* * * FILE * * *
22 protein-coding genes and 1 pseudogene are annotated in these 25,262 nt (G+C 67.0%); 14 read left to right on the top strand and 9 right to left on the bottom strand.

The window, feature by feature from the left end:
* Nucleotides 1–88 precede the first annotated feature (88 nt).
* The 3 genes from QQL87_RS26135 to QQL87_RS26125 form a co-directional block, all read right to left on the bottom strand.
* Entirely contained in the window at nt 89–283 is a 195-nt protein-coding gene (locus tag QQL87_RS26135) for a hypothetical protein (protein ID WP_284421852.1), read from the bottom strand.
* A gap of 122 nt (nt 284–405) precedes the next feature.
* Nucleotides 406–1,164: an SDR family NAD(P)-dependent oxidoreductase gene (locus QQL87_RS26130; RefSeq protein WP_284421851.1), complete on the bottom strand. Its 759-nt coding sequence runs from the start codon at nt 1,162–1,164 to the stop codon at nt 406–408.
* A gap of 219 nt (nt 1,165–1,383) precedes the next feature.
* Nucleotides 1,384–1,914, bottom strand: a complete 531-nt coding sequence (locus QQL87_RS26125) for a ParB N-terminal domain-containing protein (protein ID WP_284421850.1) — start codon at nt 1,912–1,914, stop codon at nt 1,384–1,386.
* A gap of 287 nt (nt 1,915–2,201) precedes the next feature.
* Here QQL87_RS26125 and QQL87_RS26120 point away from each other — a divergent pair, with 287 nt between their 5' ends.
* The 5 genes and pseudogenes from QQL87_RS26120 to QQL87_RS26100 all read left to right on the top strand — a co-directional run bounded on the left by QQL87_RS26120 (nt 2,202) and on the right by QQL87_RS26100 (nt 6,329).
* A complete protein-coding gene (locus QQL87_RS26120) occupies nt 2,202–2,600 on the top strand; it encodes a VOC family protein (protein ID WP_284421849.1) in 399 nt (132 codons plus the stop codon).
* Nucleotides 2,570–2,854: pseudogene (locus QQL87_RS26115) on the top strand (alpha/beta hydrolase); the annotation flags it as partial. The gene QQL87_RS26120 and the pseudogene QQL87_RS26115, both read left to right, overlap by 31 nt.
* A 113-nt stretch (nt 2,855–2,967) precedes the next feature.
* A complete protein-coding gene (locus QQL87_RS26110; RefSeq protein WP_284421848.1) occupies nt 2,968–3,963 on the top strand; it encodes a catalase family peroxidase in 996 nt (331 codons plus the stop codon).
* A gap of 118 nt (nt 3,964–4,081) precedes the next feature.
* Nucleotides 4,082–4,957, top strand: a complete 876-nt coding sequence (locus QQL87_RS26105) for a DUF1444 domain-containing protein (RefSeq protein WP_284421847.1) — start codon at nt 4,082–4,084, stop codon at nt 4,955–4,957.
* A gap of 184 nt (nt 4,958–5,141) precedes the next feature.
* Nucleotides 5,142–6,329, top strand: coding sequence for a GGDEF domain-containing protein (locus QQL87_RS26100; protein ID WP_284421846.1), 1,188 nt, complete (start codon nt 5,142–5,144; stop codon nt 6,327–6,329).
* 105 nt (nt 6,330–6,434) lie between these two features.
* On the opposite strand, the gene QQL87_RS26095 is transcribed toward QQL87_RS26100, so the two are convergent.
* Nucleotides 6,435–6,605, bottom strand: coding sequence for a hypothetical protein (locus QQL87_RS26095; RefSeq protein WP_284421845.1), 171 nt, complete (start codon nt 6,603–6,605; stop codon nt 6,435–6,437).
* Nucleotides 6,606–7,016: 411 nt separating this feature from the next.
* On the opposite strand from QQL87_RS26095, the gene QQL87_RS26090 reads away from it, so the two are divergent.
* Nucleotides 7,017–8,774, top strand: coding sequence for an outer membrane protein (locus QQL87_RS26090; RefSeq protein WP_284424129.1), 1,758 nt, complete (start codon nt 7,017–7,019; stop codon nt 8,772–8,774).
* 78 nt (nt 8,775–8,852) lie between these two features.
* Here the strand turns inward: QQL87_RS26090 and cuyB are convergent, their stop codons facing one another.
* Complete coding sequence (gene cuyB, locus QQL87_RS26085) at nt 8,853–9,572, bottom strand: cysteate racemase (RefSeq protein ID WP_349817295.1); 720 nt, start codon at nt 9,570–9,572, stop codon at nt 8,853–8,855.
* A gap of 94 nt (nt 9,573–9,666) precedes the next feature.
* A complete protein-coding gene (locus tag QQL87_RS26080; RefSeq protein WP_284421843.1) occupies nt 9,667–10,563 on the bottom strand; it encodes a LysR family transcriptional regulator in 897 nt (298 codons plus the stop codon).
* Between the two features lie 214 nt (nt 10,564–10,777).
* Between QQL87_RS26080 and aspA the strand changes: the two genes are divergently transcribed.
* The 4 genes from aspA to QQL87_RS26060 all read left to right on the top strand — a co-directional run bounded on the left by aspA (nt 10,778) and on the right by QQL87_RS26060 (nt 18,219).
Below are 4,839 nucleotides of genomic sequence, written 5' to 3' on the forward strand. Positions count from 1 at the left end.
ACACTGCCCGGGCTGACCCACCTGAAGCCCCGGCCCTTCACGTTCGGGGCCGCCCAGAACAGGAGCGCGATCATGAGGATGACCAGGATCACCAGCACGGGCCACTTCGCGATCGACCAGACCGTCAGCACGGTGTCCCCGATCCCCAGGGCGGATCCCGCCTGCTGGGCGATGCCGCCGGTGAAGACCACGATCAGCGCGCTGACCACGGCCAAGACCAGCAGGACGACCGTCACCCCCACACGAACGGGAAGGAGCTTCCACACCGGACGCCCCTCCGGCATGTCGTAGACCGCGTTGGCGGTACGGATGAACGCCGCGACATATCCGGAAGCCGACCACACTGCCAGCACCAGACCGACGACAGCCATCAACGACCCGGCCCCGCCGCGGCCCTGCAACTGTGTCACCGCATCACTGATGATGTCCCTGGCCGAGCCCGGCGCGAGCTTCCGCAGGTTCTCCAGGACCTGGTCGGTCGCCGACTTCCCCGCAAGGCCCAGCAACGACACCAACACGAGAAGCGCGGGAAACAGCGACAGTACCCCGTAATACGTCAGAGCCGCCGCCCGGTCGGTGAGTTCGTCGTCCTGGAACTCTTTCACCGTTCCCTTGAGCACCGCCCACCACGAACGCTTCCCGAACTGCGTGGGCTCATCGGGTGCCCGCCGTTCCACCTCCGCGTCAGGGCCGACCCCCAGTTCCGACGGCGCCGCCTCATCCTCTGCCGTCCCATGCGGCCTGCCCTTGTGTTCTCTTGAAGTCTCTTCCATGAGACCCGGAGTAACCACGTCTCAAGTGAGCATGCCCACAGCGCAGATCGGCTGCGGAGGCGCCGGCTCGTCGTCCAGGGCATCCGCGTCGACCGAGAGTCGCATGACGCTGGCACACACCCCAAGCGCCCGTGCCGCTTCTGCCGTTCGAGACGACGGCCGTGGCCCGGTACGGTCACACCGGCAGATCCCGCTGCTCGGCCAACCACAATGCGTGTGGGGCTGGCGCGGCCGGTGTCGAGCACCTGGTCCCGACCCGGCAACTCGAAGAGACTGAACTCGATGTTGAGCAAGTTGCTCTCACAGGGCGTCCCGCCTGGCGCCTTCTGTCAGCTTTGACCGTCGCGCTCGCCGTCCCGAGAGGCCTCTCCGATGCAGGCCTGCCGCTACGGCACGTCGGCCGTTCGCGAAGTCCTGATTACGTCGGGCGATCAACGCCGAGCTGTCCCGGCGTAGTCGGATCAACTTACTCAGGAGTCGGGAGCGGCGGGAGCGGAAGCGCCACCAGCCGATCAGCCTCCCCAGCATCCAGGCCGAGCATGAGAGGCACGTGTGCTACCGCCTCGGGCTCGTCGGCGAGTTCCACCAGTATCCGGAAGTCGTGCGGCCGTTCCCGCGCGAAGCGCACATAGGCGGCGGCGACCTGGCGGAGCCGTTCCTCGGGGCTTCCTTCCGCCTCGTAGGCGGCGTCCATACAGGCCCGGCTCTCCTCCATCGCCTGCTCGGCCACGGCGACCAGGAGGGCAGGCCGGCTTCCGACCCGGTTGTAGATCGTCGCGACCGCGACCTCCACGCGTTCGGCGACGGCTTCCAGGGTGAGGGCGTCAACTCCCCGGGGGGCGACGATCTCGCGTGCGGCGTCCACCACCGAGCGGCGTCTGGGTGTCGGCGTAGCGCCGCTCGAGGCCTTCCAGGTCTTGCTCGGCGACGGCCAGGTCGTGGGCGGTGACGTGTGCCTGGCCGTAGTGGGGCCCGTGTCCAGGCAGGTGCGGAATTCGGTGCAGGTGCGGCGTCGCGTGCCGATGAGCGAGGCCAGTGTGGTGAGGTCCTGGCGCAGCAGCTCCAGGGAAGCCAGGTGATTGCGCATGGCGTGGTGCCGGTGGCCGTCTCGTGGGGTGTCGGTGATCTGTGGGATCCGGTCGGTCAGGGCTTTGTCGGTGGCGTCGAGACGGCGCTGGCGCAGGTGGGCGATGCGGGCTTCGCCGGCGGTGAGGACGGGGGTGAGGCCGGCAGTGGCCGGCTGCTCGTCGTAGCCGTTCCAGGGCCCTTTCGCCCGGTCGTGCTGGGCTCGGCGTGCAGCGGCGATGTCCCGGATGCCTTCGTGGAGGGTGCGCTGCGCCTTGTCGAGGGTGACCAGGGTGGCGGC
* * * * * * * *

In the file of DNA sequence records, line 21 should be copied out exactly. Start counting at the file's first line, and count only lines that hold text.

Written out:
* 105 nt (nt 6,330–6,434) lie between these two features.